The BBC perpetuates the stereotype "all black people like fried chicken" in racist video

Source: Shutterstock/BBC Newsbeat

On Monday afternoon, the BBC Newsbeat tweeted and deleted a very awkward tweet that read: "Black people and fried chicken — is there any truth in it?" 

The tweet linked to a video focused on stereotypes about black people eating fried chicken, NewStatesman reported.  

At around 1:30 p.m., BBC Newsbeat reposted the video to Twitter with a new caption that read: "We're talking about being black and British http://bbc.in/2e4yf4x & the stereotypes you might face, like this one?"

As October marks the UK's National Black History Month, this could have been an opportunity for the BBC to ask black people how stereotypes are harmful. 

Consider the opportunity missed.

In the video, the first scene shows two white young people discussing how there is a "stigma towards black people who want to eat a certain kind of chicken from a certain kind of restaurant." A bizarre sequence shows British people reinforcing stereotypes about black people in the rest of the video. One white person giggles as they say that black women eat fried chicken because it "makes your bum bigger." 


"Apparently chicken makes your bum bigger."
Source: 
BBC Newsbeat

So... black women want their butts to look bigger, and they eat a lot of fried chicken to achieve that look? Bravo, two stereotype birds with one stone. 

A black man chimes in, "it's not the only food we eat!" 

The last person in the video, a white person, says: "There's a stereotype but it's true." Nice food for thought to wrap it all up, huh? 

Twitter is appropriately furious. 

Perpetuating the stereotype that all black people eat fried chicken is both racist and antiquated

This particular stereotype is deeply ingrained in American history. Fried chicken was a staple food in the south, and the dish was frequently eaten by slaves because it was cheap and a good source of meat, NPR noted, explaining that fried chicken is a "vehicle for racism because of the way people eat it."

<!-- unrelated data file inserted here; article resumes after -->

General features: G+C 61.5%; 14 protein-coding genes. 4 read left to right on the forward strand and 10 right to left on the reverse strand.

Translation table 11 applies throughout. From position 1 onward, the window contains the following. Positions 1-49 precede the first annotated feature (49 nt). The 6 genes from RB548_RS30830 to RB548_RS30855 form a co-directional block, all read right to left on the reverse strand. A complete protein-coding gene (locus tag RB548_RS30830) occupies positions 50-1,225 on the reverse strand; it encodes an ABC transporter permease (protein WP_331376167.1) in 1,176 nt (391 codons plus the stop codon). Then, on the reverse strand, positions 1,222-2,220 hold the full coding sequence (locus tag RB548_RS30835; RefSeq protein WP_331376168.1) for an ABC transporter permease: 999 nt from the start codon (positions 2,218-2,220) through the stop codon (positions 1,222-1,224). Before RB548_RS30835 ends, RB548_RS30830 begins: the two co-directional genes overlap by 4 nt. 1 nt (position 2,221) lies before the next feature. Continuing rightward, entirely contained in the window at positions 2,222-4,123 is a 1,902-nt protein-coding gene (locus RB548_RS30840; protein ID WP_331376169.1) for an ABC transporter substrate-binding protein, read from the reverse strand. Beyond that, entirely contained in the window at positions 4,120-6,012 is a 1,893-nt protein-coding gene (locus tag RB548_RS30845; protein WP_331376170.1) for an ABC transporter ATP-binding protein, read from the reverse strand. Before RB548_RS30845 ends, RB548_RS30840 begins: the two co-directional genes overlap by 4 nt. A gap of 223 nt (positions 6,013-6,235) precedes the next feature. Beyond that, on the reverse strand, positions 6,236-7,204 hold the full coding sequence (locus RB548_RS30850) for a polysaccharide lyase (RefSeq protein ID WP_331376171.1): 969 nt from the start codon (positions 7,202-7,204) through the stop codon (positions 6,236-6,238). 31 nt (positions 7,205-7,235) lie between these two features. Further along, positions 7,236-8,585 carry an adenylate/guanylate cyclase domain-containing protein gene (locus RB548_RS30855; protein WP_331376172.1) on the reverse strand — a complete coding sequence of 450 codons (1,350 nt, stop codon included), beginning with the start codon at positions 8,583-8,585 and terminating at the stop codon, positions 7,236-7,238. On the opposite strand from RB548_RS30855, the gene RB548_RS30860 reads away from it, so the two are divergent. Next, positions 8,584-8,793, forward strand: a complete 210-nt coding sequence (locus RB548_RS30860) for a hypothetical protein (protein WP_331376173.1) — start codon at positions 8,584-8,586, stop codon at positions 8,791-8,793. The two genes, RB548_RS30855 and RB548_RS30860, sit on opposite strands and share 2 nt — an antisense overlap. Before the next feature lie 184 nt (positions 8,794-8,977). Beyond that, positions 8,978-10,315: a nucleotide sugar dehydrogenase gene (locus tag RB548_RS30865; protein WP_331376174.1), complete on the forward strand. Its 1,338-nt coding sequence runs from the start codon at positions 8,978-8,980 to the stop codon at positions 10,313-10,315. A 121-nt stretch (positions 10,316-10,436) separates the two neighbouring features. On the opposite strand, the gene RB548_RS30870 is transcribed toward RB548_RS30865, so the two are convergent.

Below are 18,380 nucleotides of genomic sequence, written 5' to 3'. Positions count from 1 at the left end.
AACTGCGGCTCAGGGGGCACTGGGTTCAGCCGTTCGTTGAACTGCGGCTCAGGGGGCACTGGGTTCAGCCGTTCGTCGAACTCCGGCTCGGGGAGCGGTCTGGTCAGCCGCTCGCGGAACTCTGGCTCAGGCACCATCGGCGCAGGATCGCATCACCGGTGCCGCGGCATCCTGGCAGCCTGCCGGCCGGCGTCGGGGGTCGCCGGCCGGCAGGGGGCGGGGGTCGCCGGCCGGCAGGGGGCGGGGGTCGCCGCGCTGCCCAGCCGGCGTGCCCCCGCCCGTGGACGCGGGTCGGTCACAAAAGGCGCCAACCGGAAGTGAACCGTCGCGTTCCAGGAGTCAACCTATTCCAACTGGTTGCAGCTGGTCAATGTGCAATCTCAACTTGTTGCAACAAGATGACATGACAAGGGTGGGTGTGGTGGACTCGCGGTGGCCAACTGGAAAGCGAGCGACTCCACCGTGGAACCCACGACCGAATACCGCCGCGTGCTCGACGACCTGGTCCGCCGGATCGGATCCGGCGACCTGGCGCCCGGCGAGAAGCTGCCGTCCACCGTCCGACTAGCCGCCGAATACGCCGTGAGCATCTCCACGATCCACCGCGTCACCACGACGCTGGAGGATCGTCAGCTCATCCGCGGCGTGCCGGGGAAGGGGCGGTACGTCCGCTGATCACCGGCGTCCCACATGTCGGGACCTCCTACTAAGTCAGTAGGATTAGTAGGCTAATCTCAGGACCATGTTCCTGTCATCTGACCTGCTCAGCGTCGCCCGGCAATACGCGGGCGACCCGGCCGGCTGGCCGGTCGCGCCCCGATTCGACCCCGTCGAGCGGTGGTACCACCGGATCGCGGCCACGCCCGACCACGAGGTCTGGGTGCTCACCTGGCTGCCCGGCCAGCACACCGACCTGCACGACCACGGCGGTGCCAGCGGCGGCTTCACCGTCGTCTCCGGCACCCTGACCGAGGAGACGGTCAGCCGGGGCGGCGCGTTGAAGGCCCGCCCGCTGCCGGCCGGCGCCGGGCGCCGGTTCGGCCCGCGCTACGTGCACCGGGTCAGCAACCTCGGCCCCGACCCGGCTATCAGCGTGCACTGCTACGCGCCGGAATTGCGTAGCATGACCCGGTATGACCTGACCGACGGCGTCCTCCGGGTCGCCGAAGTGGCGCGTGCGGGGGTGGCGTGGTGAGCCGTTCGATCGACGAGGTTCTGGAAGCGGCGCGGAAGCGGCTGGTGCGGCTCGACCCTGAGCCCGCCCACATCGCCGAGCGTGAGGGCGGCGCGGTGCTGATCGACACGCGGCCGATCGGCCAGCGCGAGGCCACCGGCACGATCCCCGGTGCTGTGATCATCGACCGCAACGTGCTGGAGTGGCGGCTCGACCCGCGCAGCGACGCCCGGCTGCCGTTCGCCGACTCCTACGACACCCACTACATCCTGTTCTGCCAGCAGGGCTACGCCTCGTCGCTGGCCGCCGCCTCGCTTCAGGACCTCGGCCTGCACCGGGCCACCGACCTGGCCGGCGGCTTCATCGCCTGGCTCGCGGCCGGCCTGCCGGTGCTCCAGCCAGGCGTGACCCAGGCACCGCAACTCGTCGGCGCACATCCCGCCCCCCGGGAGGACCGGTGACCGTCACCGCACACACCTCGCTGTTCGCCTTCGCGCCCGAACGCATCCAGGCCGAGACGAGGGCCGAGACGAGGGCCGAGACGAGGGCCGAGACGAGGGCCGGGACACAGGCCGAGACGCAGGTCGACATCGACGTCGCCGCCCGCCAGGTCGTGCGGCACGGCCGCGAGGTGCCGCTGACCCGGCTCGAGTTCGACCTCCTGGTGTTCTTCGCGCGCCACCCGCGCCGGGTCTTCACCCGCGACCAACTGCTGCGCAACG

"It's a food you eat with your hands, and therefore it's [perceived as] dirty," Claire Schmidt, professor at University of Missouri, told NPR. The fried chicken stereotype has a lot of racist baggage in the U.S. and it's sad to see that these harmful ideas have hopped the pond. 

Unfortunately, the black people eating fried chicken trope isn't the only stereotype the Brits picked up from their American peers. Earlier on Monday, BBC Newsbeat also tweeted out a video in which young black and white people discussed how black people either don't or can't swim — a conversation that, again, perpetuates stereotypes instead of breaks them down. A history of segregated pools and beaches in the U.S. meant many black people did not have the opportunity to learn to swim, Take Part noted. Thus, the stereotype dismisses the marginalizing of a group of people and faults the group that was victimized in the first place.  

Categorizing individuals based on skin color is patently wrong, and people miss opportunities to learn from one another's differences when they take stereotypes at face value without acknowledging the origins of said stereotypes. 

Why is BBC dredging up these topics in the name of Black History Month? These videos don't move the conversation forward when it comes to racism. 

"These short films show young people from various backgrounds discussing their experiences of dealing with different stereotypes, which accompanies a wider documentary looking at racism in the UK," a BBC spokesperson said in an email. 

November 4, 2016, 3 p.m.: This article has been updated. 

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Alex Orlov

Alex is a food staff writer. She can be reached at aorlov@mic.com.

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